India has also developed rail and road connectivity networks with Nepal and energy links with Nepal and Bangladesh. These are just some of the few examples, he said.

“Digital connectivity with our neighbours includes the India – Bangladesh Internet link which would improve the internet quality in North eastern states of India by commissioning international bandwidth for internet connectivity through Cox’s Bazar in southeast Bangladesh India is also energetically rolling out its Digital Public Infrastructure which is revolutionizing everyday life by wide adoption of DPI for public service delivery in India,” Dr Rajkumar Ranjan Singh maintained.

“India’s DPIs have also been looked upon as a model by countries in the Global South. We are keen to partner with our neighbours on roll out of DPI and work with our development partners to take DPI globally. I am glad that the recent India- EU Trade and Technology Council has taken upon itself this task,” he added.

The two-day India-EU connectivity conference saw technical sessions on the themes; Digital Connectivity, Energy Connectivity, Transport Connectivity and Connectivity and Beyond focusing on projects linking the Northeast with India’s neighbourhood, as part of the ‘Act East’ and ‘Neighbourhood First’ policies.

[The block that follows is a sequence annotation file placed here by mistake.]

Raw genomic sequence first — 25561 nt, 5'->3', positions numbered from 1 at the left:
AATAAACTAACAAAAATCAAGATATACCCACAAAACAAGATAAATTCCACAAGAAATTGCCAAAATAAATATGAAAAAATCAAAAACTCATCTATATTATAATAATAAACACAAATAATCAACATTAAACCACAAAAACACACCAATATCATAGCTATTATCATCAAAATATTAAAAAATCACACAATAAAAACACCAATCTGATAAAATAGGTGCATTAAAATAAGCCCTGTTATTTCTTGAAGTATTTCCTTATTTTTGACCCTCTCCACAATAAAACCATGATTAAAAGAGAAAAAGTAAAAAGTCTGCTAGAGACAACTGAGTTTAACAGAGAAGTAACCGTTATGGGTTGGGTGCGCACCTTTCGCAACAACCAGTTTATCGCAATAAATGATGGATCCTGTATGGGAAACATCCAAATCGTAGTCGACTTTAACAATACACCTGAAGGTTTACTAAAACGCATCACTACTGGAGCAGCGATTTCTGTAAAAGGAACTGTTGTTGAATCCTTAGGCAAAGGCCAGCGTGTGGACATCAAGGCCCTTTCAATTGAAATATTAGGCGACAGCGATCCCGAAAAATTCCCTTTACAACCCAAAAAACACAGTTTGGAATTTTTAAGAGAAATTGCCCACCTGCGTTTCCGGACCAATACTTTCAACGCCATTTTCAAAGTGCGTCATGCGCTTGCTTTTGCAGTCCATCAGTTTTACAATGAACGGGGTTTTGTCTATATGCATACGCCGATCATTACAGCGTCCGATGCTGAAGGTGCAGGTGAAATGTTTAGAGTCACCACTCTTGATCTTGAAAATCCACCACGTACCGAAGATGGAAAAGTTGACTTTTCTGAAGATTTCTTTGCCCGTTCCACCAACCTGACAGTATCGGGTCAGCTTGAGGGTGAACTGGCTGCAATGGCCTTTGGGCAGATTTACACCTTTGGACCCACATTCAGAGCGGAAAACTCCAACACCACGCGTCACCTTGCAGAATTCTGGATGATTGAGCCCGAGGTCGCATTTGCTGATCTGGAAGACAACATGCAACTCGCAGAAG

The sessions saw participation from senior officials of the Govt. of India, the EU Commission, Government(s) of the North Eastern States of India, North Eastern Council, stakeholders from Nepal, Bangladesh and executives from the private sector with presence in the region.

Deliberations in the panel on ‘Connectivity & Beyond’ focused on the hurdles and bottlenecks faced by these projects, and on ways to ameliorate their impacts.

The panel on ‘Digital Connectivity’ focused on improving the network penetration in the region by deploying infrastructure, and simultaneously building capacity of the various stakeholders to ensure meaningful connectivity.

Developing localized off – grid solutions through community participation was stressed as the way forward to promote ‘Energy Connectivity’ in the region.

Experts deliberating on ‘Transport Connectivity’ appreciated the several ongoing transformative infrastructure developments in road, rail and waterway connections in the region, but suggested there was need for more. Deliberations also focussed on identifying the right projects to source external funding.

Going forward, a study on the existing EU Member States driven projects would be brought out by the Centre for European Policy Studies (CEPS).

The MEA, the EU Delegation and other stakeholders such as RIS would identify suitable projects for joint implementation under the framework of the India-EU Connectivity Partnership.

It should be remembered that the first-ever India-EU Trade and Technology Council Ministerial meeting held in Brussels on May 16, 2022 had prioritised - connectivity partnership as one of the important focus areas of cooperation between India and the EU.